But its role in the attack remains unclear
Fresh research has shed new light on the devious and unprecedented cyber-attack against Ukraine’s power grid in December 2015.
A former intelligence analyst has warned that launching similar attacks is within the capabilities of criminals, or perhaps even hacktivist groups, since most of the key components are readily available online.
Zach Flom, an intelligence analyst at threat intelligence firm Recorded Future and a former US DoD computer network defense analyst, has published a study on the BlackEnergy malware, noting a spike in activity prior to the Ukraine attack that left more than 200,000 people temporarily without power on December 23.
“In 2014, shortly after being picked up by APT [advanced persistent threat] groups and becoming more modular, we see a large spike in references to the malware and its increasing usage in European countries, namely Ukraine,” Flom notes.
“Whether or not the attack was nation state-sponsored, the source code for most of the components that were used is available for purchase and download on the open Web,” Flom writes. “It’s no longer far fetched that a similar attack could be conducted by non-nation state-sponsored groups for criminal purposes.”
BlackEnergy has evolved from a “relatively simple” distributed denial-of-service attack tool of early 2007 to a highly capable blob of malware over the last eight years, according to Flom.
The warning of potential future misuse of BlackEnergy comes days after a US government report concluded that the December 2015 power outage in Ukraine – which affected 225,000 customers – was caused by outside attackers.
Representatives of the US Department of Homeland Security (DHS), Industrial Control Systems Cyber Emergency Response Team (ICS-CERT) and other US government agencies traveled to Ukraine to collaborate and gain more insight into the attack.
The Ukrainian government and the three impacted power utilities (named elsewhere as Prykarpattya, Oblenergo and Kyivoblenergo) collaborated with the investigation, which concluded that the assault involved a great deal of coordination and planning, culminating with an attempt to destroy evidence on field devices using wiper malware.
The cyber-attack was reportedly synchronized and coordinated, probably following extensive reconnaissance of the victim networks.
According to company personnel, the cyber-attacks at each company occurred within 30 minutes of each other and impacted multiple central and regional facilities.
During the cyber-attacks, malicious remote operation of the breakers was conducted by multiple external humans using either existing remote administration tools at the operating system level or remote industrial control system (ICS) client software via virtual private network (VPN) connections.
The companies believe that the actors acquired legitimate credentials prior to the cyber-attack to facilitate remote access.
All three companies indicated that the actors wiped some systems by executing the KillDisk malware at the conclusion of the cyber-attack.
The KillDisk malware erases selected files on target systems and corrupts the master boot record, rendering systems inoperable.
The whole incident has generated a great deal of interest because it’s reckoned to represent the first time that hackers have successfully attacked a power grid.
For context, it’s worth pointing out that outages caused by squirrels chewing through electricity cables and the like are commonplace.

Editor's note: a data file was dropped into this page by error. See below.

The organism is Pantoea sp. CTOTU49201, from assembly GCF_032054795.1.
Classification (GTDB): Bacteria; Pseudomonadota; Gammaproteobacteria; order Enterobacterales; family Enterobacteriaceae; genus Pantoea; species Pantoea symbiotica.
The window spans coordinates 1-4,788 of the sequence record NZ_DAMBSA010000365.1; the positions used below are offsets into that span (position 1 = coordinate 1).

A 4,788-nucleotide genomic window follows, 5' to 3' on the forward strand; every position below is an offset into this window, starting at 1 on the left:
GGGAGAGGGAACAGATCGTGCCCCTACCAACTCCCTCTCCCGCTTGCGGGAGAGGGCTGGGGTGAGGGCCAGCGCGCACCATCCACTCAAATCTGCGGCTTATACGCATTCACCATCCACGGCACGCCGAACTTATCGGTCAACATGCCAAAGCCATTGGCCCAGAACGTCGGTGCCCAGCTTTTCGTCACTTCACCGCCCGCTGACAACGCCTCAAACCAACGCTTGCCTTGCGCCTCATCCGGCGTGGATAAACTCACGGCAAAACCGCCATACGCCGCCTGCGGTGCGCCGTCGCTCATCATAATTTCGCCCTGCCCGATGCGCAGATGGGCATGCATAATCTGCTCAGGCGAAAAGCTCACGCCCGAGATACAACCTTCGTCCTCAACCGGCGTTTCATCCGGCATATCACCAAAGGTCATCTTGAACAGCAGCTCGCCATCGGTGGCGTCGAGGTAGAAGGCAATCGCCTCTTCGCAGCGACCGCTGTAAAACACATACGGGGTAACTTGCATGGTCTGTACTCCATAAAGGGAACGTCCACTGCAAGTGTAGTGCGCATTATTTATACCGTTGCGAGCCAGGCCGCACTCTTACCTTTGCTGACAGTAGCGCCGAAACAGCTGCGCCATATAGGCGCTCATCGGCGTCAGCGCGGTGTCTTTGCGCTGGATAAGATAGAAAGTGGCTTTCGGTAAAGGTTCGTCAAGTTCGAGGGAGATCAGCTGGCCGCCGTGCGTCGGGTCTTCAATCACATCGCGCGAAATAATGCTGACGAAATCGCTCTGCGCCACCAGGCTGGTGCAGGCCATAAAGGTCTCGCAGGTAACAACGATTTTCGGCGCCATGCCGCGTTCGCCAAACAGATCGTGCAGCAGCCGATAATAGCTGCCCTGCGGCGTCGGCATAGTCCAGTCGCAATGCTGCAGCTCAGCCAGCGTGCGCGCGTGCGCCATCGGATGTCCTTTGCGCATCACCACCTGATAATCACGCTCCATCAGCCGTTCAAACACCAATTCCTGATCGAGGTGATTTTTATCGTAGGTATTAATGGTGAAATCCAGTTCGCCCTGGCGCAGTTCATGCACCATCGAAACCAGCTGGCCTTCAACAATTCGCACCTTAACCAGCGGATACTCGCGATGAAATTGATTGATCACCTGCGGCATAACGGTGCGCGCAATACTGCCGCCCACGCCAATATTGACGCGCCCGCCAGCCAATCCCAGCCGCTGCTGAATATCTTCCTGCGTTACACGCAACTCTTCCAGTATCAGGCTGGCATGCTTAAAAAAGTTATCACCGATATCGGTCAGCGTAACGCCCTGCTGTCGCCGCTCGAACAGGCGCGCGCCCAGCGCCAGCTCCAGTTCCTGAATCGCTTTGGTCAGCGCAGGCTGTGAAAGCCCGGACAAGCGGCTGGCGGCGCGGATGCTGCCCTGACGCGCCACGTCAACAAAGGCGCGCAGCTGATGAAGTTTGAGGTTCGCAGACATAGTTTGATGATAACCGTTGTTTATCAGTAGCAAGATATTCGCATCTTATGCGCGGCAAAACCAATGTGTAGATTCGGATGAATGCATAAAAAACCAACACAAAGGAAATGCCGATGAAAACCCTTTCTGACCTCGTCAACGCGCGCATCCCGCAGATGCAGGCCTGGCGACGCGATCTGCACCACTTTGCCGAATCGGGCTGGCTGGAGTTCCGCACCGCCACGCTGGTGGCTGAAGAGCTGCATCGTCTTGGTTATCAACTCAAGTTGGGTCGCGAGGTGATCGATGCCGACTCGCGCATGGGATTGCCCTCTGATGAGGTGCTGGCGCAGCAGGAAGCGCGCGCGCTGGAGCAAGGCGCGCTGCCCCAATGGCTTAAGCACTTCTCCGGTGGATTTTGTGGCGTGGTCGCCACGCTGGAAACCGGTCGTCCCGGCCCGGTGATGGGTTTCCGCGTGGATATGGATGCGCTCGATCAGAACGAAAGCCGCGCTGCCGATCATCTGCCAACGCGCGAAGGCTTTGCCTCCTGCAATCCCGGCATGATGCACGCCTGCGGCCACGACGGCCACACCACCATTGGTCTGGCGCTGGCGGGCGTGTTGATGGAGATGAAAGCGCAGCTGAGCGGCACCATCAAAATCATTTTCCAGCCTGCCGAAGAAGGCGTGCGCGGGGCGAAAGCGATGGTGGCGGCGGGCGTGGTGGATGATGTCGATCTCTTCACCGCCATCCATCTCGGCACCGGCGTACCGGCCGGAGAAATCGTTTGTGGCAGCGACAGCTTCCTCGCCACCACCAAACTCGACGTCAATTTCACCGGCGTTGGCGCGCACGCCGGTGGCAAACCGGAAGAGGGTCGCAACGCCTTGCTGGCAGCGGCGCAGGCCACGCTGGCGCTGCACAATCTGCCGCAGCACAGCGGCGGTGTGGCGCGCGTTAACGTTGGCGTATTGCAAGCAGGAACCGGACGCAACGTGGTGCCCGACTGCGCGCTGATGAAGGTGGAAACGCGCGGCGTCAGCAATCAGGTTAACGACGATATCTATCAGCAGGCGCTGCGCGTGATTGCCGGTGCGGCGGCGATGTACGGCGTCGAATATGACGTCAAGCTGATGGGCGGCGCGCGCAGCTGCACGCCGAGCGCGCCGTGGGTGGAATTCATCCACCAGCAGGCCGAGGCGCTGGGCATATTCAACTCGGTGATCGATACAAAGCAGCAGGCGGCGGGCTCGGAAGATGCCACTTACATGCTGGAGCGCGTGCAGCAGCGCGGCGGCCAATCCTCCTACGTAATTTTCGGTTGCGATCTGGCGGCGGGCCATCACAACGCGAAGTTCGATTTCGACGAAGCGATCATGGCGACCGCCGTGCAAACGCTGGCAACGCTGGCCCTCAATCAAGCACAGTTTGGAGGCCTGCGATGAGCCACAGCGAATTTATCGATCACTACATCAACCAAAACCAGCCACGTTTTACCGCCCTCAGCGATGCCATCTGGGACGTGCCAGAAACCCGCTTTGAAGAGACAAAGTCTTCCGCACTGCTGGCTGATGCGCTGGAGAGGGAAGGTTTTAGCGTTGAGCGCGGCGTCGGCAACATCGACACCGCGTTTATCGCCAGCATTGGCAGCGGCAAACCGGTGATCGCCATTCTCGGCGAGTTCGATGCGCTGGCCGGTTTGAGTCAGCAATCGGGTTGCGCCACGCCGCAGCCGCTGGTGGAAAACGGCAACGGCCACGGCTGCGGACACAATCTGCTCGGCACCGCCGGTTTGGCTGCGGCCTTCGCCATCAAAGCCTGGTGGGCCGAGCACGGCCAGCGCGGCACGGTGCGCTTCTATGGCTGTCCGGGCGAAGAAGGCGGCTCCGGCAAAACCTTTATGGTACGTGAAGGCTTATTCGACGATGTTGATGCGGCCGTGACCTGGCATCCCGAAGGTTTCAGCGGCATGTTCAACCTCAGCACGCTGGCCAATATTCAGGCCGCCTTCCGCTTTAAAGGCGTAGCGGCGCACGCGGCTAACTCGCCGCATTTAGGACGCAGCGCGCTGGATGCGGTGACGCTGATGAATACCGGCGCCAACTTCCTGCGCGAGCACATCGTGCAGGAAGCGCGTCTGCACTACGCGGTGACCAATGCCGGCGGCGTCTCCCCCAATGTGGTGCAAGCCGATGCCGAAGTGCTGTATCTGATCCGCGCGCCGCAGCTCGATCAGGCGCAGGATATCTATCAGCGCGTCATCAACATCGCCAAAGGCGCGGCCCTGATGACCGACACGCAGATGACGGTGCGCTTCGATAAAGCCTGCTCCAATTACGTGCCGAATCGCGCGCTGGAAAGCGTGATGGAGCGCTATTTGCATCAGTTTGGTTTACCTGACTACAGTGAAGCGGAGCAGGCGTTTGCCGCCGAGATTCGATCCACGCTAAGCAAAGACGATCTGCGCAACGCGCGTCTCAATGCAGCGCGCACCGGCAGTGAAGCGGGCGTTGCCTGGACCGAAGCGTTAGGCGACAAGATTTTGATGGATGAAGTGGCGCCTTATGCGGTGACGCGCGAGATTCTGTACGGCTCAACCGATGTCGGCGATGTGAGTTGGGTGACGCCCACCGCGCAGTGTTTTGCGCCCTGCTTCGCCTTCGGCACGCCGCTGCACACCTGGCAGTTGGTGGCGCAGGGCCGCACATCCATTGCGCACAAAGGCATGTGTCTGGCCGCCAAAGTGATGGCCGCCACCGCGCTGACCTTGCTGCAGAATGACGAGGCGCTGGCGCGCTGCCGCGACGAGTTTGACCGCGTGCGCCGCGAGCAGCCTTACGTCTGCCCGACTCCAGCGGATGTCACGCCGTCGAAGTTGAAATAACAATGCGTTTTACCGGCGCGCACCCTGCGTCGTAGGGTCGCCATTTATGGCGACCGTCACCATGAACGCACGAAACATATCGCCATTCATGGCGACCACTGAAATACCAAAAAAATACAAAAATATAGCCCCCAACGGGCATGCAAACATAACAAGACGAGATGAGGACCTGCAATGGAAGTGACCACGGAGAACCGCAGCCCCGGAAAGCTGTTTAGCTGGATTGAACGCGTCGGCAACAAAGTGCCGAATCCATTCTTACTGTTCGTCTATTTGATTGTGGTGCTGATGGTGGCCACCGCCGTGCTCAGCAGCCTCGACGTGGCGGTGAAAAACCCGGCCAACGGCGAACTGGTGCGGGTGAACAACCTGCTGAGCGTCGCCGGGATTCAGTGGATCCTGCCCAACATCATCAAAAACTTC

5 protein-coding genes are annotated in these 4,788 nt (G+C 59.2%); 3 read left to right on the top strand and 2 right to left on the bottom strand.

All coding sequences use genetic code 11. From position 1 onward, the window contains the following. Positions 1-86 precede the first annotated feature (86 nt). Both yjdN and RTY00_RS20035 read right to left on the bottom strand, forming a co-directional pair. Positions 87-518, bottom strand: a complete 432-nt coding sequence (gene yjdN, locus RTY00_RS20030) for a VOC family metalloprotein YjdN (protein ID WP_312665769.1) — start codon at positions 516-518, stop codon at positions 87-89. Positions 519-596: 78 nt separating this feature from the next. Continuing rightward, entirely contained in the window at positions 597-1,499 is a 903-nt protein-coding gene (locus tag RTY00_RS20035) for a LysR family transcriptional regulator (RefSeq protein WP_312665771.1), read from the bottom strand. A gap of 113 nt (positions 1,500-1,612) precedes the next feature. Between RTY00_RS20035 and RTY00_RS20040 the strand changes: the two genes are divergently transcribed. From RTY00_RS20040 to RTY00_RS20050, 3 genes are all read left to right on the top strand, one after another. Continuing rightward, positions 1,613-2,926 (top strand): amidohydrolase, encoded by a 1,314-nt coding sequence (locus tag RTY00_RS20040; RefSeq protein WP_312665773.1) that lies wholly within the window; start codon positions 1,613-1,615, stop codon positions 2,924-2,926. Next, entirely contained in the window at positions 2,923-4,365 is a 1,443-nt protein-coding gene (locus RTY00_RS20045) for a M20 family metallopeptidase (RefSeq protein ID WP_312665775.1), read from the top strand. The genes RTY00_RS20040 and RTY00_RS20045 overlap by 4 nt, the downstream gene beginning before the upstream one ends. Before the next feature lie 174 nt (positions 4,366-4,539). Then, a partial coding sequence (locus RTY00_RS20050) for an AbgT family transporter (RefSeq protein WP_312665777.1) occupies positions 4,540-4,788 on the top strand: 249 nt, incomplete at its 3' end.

A growing number of experts have come to regard the Ukraine energy utility attacks as the most significant malware-based hack attack since Stuxnet hobbled Iranian nuclear centrifuges back in 2010.
BlackEnergy malware was discovered on the affected companies’ computer networks, however it is important to note that ICS-CERT investigators reckon the precise role of the potent cyber-pathogen in the attack remains as yet unclear.
Each company also reported that they had been infected with BlackEnergy malware, however we do not know whether the malware played a role in the cyber-attacks.
The malware was reportedly delivered via spear phishing emails with malicious Microsoft Office attachments.
It is suspected that BlackEnergy may have been used as an initial access vector to acquire legitimate credentials; however, this information is still being evaluated.
It is important to underscore that any remote-access Trojan could have been used, and none of BlackEnergy’s specific capabilities were reportedly leveraged.
A mining company and a large railway operator in Ukraine were also hit by BlackEnergy, so the run of attacks was far from limited to the power distribution sector.
The possible motivations of the hackers range from an attempt to disable Ukraine economically to a test of the power of their malware against real life targets. Russia is the obvious prime suspect in this malfeasance, and this is supported by plenty of circumstantial evidence, although nothing incontrovertible and certainly no smoking gun.
Security researchers at the SANS Institute have put together a reaction to the ICS-CERT report ahead of their own forthcoming study, which will focus on how to defend against similar attacks on industrial control systems in future.
Industrial control system security expert Robert M Lee argues that ICS-CERT unnecessarily hedged its bets in calling BlackEnergy a central vector of the attack. “ICS-CERT is very shy in stating that BlackEnergy3 was involved in the incident,” Lee writes. “I understand their hesitation, but the use of BlackEnergy3 to harvest credentials in the impacted organizations was very clear from publicly available sources.
The malware, however, was not responsible for the outage.
It just enabled the attackers, as the SANS team and others in the community have said all along,” he added. ®
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